After the final out of Saturday’s sixth inning, Dylan Bundy was the first in orange out of the Orioles’ Camden Yards dugout for the seventh inning. When the top of the eighth began, he was there again, making his way out to and atop a mound that hadn’t seen him that late in a game in nearly a year.

A start such as the one Bundy delivered in the Orioles’ 3-0 victory over the Tampa Bay Rays, pitching 7 1/3 innings in Baltimore’s first shutout of the season, was a long time coming. The 26-year-old right-hander hadn’t completed seven innings since July 29 of last season; Jonathan Schoop started at the second base, the Orioles’ teardown not yet complete.

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That July start also came against the Rays, and before Saturday, the Orioles had a 2-15 record in Bundy’s starts since that summer outing. With four pitches working effectively as he carved through the team leading the American League East, Bundy earned his first win of 2019 and second in 18 starts. ​​​

“It’s been a while,” Bundy said.

Bundy produced the Orioles’ longest start of the season, which also marked only their fifth start of at least six innings and second of at least seven. It also reflected the type of showing that manager Brandon Hyde has been waiting to see from his starting pitchers, who entered the day tied with the Rays and their opener strategy for the second-fewest innings per start in baseball.

“That was a major league start,” Hyde said. “That was really enjoyable, there’s no doubt. To have a guy be able to throw offspeed stuff in hitter’s counts, be able to not give in and be able to throw the fastball on the inner part of the plate and then off the inner part of the plate is something I’m begging our guys to do.

“He did that tonight, and hopefully, we’re gonna see more of that.”

The start lowered Bundy’s ERA from 6.67 to 5.30 after an inconsistent beginning to the season. Bundy allowed at least three runs in each of his first six starts, but he was able to end Saturday unscathed with the help of reliever Shawn Armstrong and a favorable umpire ruling.

Bundy’s night ended one out into the eighth inning when Michael Perez doubled for Tampa Bay’s first hit since the second. Armstrong entered to face Willy Adames as Bundy exited to a standing ovation. Adames hit a light chopper back toward the mound, but Armstrong’s throw sailed over first baseman Chris Davis as Perez came home.

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Umpires ruled that Adames had been too far inside the first-base line and he was called out, and after a long discussion between Rays manager Kevin Cash and the officials, Perez returned to second base. Armstrong ended the inning and closed Bundy’s scoreless line with a three-pitch strikeout of Brandon Lowe (Maryland).

Bundy’s previous starts in 2019 had been littered with home runs and bad breaks. There were none of either Saturday, not even on his first pitch, which Lowe hit to right for a single. Bundy needed only eight more pitches to finish the frame without issue.

The Orioles (12-22) backed him with an early run. Yonny Chirinos, who the Rays (21-12) started in place of opener Ryne Stanek because of a threat of rain in Baltimore, allowed a first-pitch double to Jonathan Villar to begin the bottom of the first. Trey Mancini followed with his first hit in nine at-bats since re-entering the lineup after a finger injury, putting runners on the corners. Dwight Smith Jr. grounded into a double play, but Villar came home for the game’s first run.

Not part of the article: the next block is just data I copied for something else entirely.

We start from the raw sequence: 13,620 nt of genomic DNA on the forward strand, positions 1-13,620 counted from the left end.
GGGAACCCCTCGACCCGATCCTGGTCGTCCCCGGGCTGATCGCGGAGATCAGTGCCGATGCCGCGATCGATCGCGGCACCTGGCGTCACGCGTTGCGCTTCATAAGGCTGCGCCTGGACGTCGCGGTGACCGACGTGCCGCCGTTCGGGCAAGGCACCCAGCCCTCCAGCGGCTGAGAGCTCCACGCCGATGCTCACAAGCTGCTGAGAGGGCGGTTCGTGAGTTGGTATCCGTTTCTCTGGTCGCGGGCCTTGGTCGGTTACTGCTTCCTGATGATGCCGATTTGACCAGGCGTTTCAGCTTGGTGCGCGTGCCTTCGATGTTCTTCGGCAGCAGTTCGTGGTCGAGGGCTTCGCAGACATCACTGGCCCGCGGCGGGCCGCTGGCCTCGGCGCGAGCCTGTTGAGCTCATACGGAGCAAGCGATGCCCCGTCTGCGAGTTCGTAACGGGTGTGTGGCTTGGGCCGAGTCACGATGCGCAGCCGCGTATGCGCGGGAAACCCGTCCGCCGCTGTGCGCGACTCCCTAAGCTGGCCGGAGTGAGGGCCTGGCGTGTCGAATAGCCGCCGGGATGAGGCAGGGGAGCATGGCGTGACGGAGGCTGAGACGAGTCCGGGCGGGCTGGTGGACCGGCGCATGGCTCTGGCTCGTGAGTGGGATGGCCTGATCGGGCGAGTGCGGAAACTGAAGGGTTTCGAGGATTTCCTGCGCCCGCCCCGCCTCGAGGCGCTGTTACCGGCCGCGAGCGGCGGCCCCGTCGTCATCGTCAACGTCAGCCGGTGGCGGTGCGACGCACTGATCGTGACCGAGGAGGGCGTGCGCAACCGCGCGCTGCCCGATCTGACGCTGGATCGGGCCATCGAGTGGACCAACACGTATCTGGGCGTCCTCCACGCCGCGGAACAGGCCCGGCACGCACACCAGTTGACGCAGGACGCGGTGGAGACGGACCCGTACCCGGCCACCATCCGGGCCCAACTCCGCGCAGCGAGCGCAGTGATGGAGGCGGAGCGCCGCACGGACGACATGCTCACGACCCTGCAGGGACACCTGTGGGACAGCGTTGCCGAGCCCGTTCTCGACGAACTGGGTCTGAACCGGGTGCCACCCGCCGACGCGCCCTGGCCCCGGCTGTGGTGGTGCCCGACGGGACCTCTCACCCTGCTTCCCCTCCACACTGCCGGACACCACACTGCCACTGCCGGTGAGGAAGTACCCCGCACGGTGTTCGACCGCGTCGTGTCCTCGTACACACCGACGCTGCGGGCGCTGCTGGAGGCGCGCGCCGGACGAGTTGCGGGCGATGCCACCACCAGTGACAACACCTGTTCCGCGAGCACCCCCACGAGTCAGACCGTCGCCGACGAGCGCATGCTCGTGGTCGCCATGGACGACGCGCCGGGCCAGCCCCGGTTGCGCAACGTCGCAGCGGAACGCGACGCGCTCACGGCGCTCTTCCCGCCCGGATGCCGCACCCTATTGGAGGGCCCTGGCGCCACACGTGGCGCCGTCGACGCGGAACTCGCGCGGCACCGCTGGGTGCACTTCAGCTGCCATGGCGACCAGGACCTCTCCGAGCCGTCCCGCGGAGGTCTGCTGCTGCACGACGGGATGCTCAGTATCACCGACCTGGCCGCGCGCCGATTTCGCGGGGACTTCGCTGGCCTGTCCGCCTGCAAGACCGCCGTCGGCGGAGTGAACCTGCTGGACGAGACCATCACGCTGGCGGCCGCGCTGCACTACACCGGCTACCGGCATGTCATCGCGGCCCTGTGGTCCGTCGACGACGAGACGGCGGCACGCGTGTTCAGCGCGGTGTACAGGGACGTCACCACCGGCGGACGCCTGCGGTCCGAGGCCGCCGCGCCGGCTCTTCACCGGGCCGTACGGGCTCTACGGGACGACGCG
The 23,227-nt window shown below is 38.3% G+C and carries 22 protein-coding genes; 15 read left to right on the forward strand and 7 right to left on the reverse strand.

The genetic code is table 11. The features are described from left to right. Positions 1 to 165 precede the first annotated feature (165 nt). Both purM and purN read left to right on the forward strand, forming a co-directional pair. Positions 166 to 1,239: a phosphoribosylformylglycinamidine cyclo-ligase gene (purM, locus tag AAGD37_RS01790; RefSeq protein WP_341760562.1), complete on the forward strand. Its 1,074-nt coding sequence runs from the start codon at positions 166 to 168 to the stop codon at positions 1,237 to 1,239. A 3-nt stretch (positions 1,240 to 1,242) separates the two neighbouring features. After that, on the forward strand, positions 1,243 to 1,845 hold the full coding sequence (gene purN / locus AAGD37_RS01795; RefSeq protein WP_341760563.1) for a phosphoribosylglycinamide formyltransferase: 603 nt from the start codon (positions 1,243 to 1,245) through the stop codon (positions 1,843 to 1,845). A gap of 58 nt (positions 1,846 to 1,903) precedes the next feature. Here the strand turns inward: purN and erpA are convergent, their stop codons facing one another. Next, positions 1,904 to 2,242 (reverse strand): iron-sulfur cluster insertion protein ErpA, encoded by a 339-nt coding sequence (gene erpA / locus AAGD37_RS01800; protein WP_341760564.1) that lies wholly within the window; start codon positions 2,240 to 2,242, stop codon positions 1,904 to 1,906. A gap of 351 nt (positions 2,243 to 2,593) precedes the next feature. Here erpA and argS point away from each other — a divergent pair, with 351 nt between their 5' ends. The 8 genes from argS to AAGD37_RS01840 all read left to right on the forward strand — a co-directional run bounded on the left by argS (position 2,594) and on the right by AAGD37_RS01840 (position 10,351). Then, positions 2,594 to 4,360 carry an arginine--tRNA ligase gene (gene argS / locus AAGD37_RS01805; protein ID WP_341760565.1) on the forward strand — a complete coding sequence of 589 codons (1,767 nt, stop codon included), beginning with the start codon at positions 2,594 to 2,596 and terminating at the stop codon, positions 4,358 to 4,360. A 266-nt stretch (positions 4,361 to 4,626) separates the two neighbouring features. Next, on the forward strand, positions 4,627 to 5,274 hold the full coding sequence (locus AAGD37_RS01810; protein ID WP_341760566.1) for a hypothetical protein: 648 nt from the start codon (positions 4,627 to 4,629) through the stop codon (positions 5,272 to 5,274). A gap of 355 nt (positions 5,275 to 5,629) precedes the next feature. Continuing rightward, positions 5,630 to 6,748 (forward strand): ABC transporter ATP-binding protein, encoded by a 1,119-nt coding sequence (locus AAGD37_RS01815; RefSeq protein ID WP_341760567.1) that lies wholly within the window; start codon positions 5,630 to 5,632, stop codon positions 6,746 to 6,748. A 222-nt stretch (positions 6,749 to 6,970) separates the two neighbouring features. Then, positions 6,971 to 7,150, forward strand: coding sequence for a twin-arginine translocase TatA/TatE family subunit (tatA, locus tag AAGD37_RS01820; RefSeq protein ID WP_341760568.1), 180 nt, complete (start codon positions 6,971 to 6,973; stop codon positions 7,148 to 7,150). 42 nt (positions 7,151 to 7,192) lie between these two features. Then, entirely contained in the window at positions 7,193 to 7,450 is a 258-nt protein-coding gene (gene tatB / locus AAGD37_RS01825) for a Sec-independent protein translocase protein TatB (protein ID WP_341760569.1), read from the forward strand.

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The lead looked as if it could be short-lived when Avisail Garcia, who hit a two-run homer off Bundy when the teams met last month in Florida, started the second with a double, but Bundy retired the next three batters to strand Garcia at third and begin a run of 10 straight Rays retired.

“For Dylan to do what he did tonight against a really good lineup and a playoff-contending club is impressive,” Hyde said. “It’s impressive to be able to have four pitches going and I just loved the way he was locating his heater. He just did a great job.”

In that time, the Orioles tripled their lead. Stevie Wilkerson and Austin Wynns, the bottom two hitters in Hyde’s lineup, opened the third with back-to-back singles before Villar brought Wilkerson home with a fielder’s choice, and Smith smashed a solo shot, his sixth home run, to dead center in the fourth.

It was more than enough for Bundy, though he ran into trouble in the fifth. A four-pitch walk to Daniel Robertson ended his consecutive outs streak, and he hit Perez to bring the tying run to the plate. Bundy recovered and got Adames to ground into an inning-ending double play.

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“This is a great build-off [point] for his next start,” said Wynns, who caught Bundy for the second straight outing. “That’s what he needs. He’s looking good. He’s looking healthy. It’s gonna be good.”

When Bundy took the mound in the eighth inning, it marked the first time he had done so since pitching eight shutout innings against the Boston Red Sox nearly 11 months ago. When the announced crowd of 15,241 rose to cheer him as he exited, that, too, was long awaited.

“It's always great to go out there for that eighth inning and go out there for as many innings as you can and give your bullpen a break,” Bundy said. “You feel like you really did your job going out there in the eighth inning.”

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